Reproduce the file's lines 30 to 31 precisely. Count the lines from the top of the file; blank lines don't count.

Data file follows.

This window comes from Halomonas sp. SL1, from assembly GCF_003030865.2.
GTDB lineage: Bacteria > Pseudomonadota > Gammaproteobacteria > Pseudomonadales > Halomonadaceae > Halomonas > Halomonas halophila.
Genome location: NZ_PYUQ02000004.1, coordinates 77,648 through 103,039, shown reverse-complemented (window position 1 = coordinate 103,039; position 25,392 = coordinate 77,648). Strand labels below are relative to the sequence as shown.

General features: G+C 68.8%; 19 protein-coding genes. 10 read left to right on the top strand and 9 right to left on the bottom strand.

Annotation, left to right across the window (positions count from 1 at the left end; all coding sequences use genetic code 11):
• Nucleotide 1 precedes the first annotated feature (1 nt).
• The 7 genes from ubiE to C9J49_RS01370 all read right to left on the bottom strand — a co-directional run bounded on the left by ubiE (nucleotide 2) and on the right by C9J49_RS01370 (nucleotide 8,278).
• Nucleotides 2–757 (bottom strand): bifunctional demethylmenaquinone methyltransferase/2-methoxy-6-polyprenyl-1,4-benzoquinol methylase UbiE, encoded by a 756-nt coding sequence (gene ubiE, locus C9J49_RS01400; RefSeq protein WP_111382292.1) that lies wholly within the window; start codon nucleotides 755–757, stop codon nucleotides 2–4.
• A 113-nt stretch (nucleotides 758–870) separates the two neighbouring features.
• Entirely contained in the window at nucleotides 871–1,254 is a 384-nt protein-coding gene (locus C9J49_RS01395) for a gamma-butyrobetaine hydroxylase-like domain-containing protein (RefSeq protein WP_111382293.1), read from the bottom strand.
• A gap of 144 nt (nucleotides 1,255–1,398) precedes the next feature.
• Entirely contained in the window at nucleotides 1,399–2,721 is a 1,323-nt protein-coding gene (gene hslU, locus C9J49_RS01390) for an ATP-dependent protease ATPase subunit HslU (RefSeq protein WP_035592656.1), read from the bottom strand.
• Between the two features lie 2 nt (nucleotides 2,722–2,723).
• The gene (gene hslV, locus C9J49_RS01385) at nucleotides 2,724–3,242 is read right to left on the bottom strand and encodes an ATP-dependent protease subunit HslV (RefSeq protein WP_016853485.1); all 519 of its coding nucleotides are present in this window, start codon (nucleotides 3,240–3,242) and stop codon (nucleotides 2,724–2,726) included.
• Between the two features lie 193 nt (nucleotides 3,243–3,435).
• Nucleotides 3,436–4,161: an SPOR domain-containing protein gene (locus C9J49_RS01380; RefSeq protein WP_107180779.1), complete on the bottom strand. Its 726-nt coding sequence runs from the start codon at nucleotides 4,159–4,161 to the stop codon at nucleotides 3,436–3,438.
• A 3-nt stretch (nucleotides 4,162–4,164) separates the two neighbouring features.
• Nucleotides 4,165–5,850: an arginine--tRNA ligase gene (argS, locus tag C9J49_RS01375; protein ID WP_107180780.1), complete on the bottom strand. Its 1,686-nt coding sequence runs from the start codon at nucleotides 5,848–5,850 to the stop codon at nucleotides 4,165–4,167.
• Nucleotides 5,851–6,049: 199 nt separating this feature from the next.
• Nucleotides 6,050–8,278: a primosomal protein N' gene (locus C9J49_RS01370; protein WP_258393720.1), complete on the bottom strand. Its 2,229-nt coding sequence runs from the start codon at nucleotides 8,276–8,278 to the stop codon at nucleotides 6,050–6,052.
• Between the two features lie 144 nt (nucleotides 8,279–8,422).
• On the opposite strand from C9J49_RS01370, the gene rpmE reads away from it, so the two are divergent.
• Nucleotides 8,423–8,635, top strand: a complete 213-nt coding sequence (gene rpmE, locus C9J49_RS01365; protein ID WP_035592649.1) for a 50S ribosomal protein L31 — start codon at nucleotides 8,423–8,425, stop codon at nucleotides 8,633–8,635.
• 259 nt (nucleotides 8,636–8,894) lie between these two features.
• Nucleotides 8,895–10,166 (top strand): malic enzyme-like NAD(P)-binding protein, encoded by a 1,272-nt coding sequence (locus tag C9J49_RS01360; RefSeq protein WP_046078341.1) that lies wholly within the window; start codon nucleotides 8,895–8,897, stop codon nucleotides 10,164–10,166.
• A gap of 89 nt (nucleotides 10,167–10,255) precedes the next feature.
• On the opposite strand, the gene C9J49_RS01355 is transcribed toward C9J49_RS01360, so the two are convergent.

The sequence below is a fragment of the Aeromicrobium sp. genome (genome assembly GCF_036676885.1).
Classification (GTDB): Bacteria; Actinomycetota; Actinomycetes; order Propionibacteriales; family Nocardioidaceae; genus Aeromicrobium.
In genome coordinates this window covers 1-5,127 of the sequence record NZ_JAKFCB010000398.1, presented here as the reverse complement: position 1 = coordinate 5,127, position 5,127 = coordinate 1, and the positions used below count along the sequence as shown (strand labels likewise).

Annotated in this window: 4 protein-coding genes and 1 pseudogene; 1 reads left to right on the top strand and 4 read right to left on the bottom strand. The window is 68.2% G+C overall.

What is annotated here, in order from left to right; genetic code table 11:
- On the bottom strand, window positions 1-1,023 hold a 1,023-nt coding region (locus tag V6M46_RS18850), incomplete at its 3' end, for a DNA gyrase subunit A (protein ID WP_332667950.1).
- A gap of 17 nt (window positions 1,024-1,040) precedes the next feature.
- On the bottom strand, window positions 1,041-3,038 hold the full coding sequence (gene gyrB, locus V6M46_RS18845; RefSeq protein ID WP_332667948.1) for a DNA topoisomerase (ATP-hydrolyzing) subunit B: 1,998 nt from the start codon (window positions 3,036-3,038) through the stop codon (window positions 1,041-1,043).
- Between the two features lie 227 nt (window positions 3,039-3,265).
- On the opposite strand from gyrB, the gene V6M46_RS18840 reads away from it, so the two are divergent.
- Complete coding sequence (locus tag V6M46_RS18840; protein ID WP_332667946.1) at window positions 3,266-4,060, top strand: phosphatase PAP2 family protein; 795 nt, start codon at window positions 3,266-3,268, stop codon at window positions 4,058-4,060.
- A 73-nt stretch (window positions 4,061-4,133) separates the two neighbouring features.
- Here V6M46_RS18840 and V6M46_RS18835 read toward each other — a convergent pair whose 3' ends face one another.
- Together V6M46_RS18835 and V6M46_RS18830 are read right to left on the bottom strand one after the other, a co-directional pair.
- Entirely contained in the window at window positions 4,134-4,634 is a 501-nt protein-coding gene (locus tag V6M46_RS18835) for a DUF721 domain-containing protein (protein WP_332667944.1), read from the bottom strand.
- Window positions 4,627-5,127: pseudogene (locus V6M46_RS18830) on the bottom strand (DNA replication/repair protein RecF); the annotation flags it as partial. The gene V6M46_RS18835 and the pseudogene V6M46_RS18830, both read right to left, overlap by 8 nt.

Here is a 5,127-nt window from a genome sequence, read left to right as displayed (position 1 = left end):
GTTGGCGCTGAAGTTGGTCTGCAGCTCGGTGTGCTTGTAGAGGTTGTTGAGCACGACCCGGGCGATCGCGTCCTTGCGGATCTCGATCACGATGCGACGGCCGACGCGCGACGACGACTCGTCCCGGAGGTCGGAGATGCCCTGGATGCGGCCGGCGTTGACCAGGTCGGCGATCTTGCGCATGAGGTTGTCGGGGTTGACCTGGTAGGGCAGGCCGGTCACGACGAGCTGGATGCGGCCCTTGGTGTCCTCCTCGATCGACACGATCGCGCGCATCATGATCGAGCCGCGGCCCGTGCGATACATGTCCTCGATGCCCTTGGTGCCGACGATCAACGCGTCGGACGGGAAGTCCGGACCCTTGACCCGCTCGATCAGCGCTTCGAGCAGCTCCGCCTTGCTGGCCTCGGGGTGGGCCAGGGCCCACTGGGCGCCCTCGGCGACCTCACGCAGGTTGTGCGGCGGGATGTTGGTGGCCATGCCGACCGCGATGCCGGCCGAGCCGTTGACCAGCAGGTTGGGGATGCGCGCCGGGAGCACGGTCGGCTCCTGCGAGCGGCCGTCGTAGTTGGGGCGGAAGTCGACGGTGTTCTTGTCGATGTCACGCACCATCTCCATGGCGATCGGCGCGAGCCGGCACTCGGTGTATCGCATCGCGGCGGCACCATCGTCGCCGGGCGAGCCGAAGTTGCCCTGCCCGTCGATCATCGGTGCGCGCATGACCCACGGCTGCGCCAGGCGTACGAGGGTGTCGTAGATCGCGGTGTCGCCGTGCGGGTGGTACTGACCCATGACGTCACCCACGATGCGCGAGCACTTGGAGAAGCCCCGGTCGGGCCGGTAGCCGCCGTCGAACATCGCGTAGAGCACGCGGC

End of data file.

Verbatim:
In genome coordinates this window covers 1-5,127 of the sequence record NZ_JAKFCB010000398.1, presented here as the reverse complement: position 1 = coordinate 5,127, position 5,127 = coordinate 1, and the positions used below count along the sequence as shown (strand labels likewise).

Annotated in this window: 4 protein-coding genes and 1 pseudogene; 1 reads left to right on the top strand and 4 read right to left on the bottom strand. The window is 68.2% G+C overall.